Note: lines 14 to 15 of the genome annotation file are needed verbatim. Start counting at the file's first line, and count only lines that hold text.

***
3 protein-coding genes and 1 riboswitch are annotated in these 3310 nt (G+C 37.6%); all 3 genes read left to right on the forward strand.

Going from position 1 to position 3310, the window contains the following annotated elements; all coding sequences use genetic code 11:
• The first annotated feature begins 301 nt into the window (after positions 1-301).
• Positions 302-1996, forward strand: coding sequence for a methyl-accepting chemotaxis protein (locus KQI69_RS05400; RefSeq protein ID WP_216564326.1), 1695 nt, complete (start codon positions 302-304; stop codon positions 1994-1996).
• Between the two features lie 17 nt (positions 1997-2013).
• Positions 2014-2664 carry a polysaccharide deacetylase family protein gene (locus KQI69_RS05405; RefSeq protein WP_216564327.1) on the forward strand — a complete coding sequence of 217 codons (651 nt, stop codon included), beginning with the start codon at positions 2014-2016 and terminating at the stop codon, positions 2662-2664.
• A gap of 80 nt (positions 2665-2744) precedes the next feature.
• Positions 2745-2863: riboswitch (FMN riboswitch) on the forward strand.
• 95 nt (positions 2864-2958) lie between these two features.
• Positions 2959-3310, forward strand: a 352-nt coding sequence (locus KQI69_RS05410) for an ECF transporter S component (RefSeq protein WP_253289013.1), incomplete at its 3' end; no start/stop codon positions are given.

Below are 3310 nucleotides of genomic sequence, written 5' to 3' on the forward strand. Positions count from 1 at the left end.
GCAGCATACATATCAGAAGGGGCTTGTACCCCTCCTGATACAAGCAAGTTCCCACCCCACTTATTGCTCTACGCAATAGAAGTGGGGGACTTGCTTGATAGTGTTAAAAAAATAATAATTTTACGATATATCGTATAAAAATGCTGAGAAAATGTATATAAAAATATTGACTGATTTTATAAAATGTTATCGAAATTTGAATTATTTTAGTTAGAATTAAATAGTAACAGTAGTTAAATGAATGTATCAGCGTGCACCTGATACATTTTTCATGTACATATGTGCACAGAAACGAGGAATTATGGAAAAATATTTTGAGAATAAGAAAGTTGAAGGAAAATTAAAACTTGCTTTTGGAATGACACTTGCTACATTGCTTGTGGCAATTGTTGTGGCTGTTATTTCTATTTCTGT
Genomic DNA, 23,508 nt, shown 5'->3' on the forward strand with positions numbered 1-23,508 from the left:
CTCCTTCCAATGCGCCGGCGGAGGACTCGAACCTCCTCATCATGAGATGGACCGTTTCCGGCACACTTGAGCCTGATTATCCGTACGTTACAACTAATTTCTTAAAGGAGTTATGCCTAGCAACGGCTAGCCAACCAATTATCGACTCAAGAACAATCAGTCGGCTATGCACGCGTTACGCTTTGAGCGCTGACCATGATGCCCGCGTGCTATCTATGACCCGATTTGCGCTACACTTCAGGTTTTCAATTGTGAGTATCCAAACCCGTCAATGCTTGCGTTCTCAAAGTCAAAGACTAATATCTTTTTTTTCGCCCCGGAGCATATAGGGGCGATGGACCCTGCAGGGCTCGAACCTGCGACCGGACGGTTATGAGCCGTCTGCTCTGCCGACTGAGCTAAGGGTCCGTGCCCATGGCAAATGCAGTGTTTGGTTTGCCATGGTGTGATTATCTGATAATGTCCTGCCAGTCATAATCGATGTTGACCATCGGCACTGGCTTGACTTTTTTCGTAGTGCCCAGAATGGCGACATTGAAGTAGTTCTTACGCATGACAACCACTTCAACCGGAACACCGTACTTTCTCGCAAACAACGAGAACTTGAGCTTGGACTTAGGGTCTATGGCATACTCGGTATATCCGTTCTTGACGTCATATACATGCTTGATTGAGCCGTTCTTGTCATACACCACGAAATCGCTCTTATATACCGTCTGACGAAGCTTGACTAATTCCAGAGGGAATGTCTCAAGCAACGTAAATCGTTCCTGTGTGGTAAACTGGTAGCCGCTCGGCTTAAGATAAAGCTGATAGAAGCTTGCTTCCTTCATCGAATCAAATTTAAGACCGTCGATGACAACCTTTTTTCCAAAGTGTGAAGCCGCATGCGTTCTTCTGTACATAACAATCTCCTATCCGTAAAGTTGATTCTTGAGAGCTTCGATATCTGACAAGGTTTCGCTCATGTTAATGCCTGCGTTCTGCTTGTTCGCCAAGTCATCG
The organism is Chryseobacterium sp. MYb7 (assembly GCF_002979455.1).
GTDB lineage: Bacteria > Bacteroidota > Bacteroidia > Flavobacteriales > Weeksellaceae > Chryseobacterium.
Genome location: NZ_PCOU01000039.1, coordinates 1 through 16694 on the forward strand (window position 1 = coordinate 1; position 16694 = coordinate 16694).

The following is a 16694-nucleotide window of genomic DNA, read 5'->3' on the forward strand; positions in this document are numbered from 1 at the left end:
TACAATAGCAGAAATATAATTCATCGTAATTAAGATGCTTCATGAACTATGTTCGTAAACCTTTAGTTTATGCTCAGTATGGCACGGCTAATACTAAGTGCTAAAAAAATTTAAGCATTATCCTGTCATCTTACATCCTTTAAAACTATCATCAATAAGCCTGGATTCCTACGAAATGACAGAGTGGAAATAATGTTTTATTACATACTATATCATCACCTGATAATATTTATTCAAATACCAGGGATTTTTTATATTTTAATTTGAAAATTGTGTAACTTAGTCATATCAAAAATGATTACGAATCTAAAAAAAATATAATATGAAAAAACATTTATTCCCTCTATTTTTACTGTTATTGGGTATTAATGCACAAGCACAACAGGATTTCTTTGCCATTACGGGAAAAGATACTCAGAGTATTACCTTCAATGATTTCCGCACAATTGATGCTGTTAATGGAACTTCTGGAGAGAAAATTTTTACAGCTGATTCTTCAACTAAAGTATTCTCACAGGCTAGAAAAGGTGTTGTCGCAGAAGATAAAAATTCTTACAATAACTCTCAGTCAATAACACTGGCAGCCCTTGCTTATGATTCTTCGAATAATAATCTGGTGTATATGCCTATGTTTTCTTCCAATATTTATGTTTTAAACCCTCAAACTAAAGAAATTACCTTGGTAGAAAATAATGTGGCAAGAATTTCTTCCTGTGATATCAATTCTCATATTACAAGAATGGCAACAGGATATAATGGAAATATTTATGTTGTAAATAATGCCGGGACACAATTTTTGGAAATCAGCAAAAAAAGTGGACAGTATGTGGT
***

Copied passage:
CTCCTTCCAATGCGCCGGCGGAGGACTCGAACCTCCTCATCATGAGATGGACCGTTTCCGGCACACTTGAGCCTGATTATCCGTACGTTACAACTAATTTCTTAAAGGAGTTATGCCTAGCAACGGCTAGCCAACCAATTATCGACTCAAGAACAATCAGTCGGCTATGCACGCGTTACGCTTTGAGCGCTGACCATGATGCCCGCGTGCTATCTATGACCCGATTTGCGCTACACTTCAGGTTTTCAATTGTGAGTATCCAAACCCGTCAATGCTTGCGTTCTCAAAGTCAAAGACTAATATCTTTTTTTTCGCCCCGGAGCATATAGGGGCGATGGACCCTGCAGGGCTCGAACCTGCGACCGGACGGTTATGAGCCGTCTGCTCTGCCGACTGAGCTAAGGGTCCGTGCCCATGGCAAATGCAGTGTTTGGTTTGCCATGGTGTGATTATCTGATAATGTCCTGCCAGTCATAATCGATGTTGACCATCGGCACTGGCTTGACTTTTTTCGTAGTGCCCAGAATGGCGACATTGAAGTAGTTCTTACGCATGACAACCACTTCAACCGGAACACCGTACTTTCTCGCAAACAACGAGAACTTGAGCTTGGACTTAGGGTCTATGGCATACTCGGTATATCCGTTCTTGACGTCATATACATGCTTGATTGAGCCGTTCTTGTCATACACCACGAAATCGCTCTTATATACCGTCTGACGAAGCTTGACTAATTCCAGAGGGAATGTCTCAAGCAACGTAAATCGTTCCTGTGTGGTAAACTGGTAGCCGCTCGGCTTAAGATAAAGCTGATAGAAGCTTGCTTCCTTCATCGAATCAAATTTAAGACCGTCGATGACAACCTTTTTTCCAAAGTGTGAAGCCGCATGCGTTCTTCTGTACATAACAATCTCCTATCCGTAAAGTTGATTCTTGAGAGCTTCGATATCTGACAAGGTTTCGCTCATGTTAATGCCTGCGTTCTGCTTGTTCGCCAAGTCATCG
The organism is Chryseobacterium sp. MYb7 (assembly GCF_002979455.1).